In my post of yesterday I mentioned that I could “improve them by adding some shading” but that I was posting the quick sketches ‘raw.’ I’ve had a couple requests, asking me what I meant and/or what I did. Truth is, there are a lot of things one can do but in this case I kept it very simple. Here are three of them with some color added. Doesn’t change things much but it adds a bit of spice I think.
I’ve found it amazing to watch the likes of Veronica Lawlor drawing dancers. It always seemed impossible. Then my friend Yvan started attending sessions at our museum where dancers and choreographers were practicing. The drawings he was producing were spectacular. I kept saying “Maybe I’ll come along” and always I chickened out. As a slow [understatement alert] sketcher this seemed impossible and I guess I was trying to avoid the frustration.
But I finally did attend one of those sessions with Yvan and two things became clear. The first was that I was right. It IS impossible. The second thing was a big surprise. I loved it and can’t wait to do it again. My sketches are sloppy and barely look like the women I sketched. One woman was wearing a huge African head scarf and she had bells covered with scarves on her ankles.
In all, I covered 14 pages with scribbles. Some of them look almost like people and I’ve never moved my pen so quickly, never strained my visual memory so much and after two hours I was completely exhausted. I could improve them by adding some shading but the point of the exercise was to draw quickly, without the time to think about it so I thought I’d present these as they were done, in the moment…in a moment.
I did some sketches of spectators. They didn’t move so much.
The rest of these came as a blur, or so it seemed at the time. If you squint a lot you might enjoy them. An open mind and closed eyes might be the best approach (grin). I can’t wait to do it again.
I’m as close to a musical know-nothing as you can get but I really enjoy most classical music. Spare me the Schoenberg’s 12-tone scales and other modern attempts at cacophony but the rest is great. Sadly, I’m so ignorant of music that I can’t identify composers by ear, and can’t wax eloquently about how Beethoven’s 9th is such a great piece because… I just listen.
And so for me, it’s more about particular instruments. I love cello music of all kinds. I think classical guitar is sublime. But give me Bach played on a harpsichord and I am enthralled. So it was exciting for me to show up at the chapel for draw-the-carving session to find a guy practicing harpsichord. What could be better than listening to harpsichord music while sketching? Maybe sketching a harpsichordist while listening to harpsichord music and that’s just what I did. Unfortunately, when I finished I had to run off to the Musee de la Civilisation where there would be dancers to sketch. More on that tomorrow.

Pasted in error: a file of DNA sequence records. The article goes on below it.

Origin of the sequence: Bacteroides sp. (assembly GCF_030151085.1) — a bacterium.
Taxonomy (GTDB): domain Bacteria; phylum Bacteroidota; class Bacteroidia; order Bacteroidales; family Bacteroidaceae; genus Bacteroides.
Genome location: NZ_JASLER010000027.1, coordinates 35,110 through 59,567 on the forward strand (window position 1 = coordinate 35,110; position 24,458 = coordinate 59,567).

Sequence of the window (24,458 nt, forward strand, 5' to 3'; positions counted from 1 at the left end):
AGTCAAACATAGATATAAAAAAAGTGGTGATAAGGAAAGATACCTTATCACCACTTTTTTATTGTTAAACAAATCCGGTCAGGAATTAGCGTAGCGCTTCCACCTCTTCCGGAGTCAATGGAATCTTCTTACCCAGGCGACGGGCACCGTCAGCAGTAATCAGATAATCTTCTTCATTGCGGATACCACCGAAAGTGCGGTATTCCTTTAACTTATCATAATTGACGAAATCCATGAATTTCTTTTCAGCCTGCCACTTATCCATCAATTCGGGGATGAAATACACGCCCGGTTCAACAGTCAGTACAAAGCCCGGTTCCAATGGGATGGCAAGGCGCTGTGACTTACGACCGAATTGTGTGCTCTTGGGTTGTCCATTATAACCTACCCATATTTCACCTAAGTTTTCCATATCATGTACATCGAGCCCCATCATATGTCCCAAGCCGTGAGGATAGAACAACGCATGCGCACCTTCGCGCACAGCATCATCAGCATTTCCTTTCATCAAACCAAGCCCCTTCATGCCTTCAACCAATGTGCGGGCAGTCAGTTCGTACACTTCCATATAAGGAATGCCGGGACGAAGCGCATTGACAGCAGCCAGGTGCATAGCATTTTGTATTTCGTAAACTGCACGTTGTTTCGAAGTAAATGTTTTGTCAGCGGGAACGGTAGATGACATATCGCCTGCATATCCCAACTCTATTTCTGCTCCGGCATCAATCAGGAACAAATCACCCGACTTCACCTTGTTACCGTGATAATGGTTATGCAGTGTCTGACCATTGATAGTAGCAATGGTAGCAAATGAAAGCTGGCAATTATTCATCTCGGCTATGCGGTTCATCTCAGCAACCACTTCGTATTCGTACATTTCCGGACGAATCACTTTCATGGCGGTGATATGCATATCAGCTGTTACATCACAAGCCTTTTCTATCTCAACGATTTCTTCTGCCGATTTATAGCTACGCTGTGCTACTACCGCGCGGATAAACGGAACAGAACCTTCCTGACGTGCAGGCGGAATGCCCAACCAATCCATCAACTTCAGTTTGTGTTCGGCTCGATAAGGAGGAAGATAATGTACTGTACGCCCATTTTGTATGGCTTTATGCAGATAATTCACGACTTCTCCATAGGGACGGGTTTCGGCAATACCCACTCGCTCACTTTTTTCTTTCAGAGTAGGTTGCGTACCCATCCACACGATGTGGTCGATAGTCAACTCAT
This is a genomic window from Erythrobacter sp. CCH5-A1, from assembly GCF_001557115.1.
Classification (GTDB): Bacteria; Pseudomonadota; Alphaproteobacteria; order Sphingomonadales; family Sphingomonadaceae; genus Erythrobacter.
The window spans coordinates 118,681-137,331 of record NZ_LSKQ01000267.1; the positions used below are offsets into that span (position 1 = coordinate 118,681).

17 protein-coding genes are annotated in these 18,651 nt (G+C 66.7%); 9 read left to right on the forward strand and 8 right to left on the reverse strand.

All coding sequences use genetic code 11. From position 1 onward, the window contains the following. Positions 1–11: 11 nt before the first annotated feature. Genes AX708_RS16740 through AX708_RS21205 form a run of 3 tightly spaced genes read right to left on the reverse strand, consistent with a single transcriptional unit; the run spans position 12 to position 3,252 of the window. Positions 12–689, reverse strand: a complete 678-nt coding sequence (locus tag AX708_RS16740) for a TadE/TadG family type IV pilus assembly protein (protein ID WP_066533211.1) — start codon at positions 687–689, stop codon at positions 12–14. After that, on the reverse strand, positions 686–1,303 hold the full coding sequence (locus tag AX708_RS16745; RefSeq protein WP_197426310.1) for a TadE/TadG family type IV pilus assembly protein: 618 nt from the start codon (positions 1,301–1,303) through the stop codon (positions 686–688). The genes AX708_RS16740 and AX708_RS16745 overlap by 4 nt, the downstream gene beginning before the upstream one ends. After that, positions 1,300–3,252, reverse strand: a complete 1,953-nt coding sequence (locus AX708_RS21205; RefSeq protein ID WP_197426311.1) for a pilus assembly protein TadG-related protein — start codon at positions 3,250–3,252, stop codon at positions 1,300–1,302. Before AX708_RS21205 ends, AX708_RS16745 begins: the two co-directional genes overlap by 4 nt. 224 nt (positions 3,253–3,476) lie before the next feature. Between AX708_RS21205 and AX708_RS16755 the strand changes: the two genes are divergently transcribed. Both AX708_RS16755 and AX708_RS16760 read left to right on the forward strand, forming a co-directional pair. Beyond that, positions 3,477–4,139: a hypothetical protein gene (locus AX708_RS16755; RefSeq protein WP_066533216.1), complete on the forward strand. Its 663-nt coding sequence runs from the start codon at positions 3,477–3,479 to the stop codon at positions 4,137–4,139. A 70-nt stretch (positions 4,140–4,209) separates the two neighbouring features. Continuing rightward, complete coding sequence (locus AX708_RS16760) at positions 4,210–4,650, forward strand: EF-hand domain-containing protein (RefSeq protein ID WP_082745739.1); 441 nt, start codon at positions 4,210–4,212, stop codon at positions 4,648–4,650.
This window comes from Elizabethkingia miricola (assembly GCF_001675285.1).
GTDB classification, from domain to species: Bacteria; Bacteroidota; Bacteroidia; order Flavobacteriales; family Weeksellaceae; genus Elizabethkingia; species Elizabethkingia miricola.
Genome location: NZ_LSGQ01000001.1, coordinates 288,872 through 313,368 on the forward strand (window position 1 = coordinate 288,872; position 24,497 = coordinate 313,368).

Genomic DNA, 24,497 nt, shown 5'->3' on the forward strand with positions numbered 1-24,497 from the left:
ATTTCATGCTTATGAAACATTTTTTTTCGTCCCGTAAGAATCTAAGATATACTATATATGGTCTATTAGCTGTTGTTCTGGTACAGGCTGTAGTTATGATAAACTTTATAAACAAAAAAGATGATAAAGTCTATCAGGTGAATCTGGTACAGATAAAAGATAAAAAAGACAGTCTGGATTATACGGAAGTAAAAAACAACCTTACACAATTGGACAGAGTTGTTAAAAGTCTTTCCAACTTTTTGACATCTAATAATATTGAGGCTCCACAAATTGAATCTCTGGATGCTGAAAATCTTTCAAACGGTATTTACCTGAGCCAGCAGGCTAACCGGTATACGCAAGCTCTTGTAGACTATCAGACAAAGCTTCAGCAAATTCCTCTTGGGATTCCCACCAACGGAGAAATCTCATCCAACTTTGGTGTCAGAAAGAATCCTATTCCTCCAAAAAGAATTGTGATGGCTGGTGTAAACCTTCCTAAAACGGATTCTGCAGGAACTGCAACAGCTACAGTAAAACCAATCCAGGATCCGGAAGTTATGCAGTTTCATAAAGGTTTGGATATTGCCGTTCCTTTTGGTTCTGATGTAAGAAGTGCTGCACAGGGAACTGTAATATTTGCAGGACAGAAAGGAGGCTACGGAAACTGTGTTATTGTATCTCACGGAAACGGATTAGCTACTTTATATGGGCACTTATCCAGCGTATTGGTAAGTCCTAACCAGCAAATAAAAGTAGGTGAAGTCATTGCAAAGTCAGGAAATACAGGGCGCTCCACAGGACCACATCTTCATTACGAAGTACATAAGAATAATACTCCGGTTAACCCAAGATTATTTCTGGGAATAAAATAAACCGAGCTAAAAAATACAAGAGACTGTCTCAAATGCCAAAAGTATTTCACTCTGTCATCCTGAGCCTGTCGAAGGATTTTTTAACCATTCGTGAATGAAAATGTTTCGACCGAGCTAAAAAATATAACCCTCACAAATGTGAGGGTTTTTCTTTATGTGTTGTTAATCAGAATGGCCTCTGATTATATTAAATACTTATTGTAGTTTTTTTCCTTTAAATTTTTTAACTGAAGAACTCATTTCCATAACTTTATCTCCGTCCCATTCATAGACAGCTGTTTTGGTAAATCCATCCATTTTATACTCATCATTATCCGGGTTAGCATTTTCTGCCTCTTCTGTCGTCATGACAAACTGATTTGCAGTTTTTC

Recently I wrote about Yvan and I crossing the St. Lawrence so we could sketch the Quebec City skyline. I mentioned that we were disappointed by the lack of sun that made it difficult to see the buildings clearly in the low-contrast light.
Undaunted by that experience, we watched weather forecasts and, on a day that was supposed to be sunny, we boarded the ferry and headed to the south shore of the St. Lawrence. That sounds too much like we took a trip. The ferry ride is no more than 10 minutes and half of that is waiting as they dock the ship. We scurried off the board and into the terminal, which is a nice, warm place from which to look at Quebec City.
Apparently, Mother Nature doesn’t read weather forecasts because there was no sun but we sketched anyway. As we were leaving it started to snow.
Our small group of “Thursday sketchers,” met at the Musee de La Civilisation. I put the name in quotes because there’s nothing formal about us except that we meet at the museum on Thursdays. Not surprisingly, we were there on Thursday (grin).
We scattered around the Quebec exhibition, which is part of the permanent collection, they’re planning on shutting it down for reorganision ‘real soon.’ Nothing motivates sketchers more than being told they weren’t going to lose access to something and so it went that day.
I’d made a short list of things I wanted to sketch before this happened so I set to work, not wanting to spend too much time on any one subject. It was a great day and we had a lot of fun together.